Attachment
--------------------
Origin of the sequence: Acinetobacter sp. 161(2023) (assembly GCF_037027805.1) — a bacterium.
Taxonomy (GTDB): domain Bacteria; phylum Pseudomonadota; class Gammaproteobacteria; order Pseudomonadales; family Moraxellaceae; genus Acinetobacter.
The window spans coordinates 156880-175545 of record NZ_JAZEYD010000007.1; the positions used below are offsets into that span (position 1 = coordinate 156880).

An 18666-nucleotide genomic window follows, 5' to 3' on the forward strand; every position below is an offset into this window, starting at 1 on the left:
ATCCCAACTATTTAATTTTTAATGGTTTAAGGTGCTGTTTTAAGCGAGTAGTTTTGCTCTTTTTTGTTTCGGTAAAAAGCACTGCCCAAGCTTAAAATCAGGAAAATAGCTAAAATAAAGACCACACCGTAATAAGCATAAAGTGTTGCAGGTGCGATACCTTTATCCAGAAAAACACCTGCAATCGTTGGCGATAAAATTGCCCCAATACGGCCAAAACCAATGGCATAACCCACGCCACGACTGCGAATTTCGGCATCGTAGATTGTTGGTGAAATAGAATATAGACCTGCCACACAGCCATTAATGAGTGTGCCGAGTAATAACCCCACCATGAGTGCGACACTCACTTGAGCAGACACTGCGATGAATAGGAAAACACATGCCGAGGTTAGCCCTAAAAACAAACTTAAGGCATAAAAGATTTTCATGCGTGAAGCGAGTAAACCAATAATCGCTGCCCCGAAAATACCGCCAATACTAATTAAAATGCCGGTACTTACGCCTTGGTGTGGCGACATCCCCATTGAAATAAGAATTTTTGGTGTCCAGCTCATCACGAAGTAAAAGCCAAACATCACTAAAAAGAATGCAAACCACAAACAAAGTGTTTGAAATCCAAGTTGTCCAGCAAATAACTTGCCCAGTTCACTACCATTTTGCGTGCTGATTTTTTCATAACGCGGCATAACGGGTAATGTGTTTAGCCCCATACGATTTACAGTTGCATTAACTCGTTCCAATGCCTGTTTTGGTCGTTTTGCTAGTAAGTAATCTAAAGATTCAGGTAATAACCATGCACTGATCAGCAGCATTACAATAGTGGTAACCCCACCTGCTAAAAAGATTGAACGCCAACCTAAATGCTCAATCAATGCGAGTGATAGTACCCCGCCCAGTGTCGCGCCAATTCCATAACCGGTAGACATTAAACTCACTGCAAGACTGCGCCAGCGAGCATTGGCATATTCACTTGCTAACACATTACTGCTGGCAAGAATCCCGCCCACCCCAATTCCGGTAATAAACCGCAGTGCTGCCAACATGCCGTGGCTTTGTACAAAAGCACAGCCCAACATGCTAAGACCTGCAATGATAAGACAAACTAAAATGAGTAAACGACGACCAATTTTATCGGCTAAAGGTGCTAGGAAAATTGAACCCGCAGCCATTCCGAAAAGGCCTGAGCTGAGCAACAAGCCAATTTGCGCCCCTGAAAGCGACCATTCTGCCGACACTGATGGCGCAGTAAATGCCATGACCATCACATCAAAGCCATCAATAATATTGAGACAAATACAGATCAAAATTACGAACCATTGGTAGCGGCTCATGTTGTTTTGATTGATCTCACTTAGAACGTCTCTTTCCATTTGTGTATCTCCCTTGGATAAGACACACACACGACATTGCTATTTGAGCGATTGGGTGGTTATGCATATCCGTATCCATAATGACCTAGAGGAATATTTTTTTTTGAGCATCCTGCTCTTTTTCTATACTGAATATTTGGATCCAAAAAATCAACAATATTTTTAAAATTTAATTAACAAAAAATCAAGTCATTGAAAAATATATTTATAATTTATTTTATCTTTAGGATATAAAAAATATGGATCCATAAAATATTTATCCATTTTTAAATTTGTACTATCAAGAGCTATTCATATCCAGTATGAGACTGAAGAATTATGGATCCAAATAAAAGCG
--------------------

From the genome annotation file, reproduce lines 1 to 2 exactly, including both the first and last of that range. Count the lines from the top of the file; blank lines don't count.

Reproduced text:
Origin of the sequence: Acinetobacter sp. 161(2023) (assembly GCF_037027805.1) — a bacterium.
Taxonomy (GTDB): domain Bacteria; phylum Pseudomonadota; class Gammaproteobacteria; order Pseudomonadales; family Moraxellaceae; genus Acinetobacter.